Yeah you. It’s called murphy’s law, or Mr Murphy. Have you ever wondered why, oh why does things happen to you? No. No we are not ranting about something bad that has occured with us. And no it’s not about the horse either…
Because today’s post first pokes fun at the tribulations one may experience when embarking on a journey. Check out these hilarious comics about the thrills and spills of traveling these days. Does any of the comics relate to your personal experiences? We found the last one to especially apt. Oh why do we have the urge to go to the restroom when the plane’s about to land?
And now we get to the serious stuff. Because it is not only air travel where you can be a little stressed.
Our postulation is this. No amount of planning will prevent or insulate one from mishaps. You might read later in our story on getting back to the cruise ship while in the Grand Caymans after a swim at Stingray city. Why of all days were there like 20 ships anchored there? Don’t they have a schedule to follow? Can you imagine if the traffic snarl would have really caused us to miss the tender back to the ship?
Yeah. Miles, the sort you accumulate as you spend your way in today’s consumerist world. Today our post is drawing from an article we read some months back (heheh told you we schedule forward right?).
You earn them for many possible reasons, but chief amongst them might be the opportunity to swap the miles for a flight or stay at your dream vacation. Well, one of the columnists in our local news publication set out to debate that air-mile owners may find it extremely hard to get use their miles to redeem the flight of your dreams. Well, it depends…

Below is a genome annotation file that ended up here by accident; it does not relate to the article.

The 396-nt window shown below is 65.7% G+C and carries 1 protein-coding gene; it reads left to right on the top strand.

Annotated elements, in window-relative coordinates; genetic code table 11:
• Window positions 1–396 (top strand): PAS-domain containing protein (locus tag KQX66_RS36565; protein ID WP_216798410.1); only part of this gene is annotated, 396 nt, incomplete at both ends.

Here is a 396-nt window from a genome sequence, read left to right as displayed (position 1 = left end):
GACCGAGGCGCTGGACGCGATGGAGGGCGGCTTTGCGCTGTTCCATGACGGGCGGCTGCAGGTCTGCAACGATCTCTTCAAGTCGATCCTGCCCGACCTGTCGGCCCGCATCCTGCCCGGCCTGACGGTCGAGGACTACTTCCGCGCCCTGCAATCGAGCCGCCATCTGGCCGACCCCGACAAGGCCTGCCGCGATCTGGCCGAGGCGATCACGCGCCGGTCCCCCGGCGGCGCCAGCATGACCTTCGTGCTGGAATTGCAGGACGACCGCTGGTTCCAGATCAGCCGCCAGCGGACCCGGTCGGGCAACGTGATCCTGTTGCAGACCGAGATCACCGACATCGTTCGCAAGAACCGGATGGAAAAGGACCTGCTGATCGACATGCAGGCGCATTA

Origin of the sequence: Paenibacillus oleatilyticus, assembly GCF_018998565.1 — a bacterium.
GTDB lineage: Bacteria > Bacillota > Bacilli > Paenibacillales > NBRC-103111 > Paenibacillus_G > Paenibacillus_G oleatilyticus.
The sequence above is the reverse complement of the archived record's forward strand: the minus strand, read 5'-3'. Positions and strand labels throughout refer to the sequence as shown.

For us, we consider other risks to how you may not be able to fully utilize your hard earned miles. We wrote about air mile mergers (here and here). But that’s not all. We found out a couple of months back that our favorite accumulation programme had changed. Since the end of March, the discount for redeeming online (it was 15%) ceased. In addition, the miles required for redemption of certain sectors were increased…
A clear double whammy! No prizes for guessing that the most popular routes had the mileage requirement increased. Sigh. See, this is one more subtle hurdle that has been thrown our way. Raising the bar seems the right thing to do for the airlines or other mile awarding programmes, for if too many can attain the requisite miles then they’d be handing out free flights and hotel stays ‘left and right’, as an expression we use here in the little red dot says…
Perhaps the writer is correct in her observation that it will not be in our favor to get that redemption seat on a very sought after flight – like one or two days before Christmas. Airlines will prioritize revenue generating passengers right? Can we expect them not to?
Do you think its better to just revert to accumulating points and redeem a free ice cream instead? Are you an Air Miler?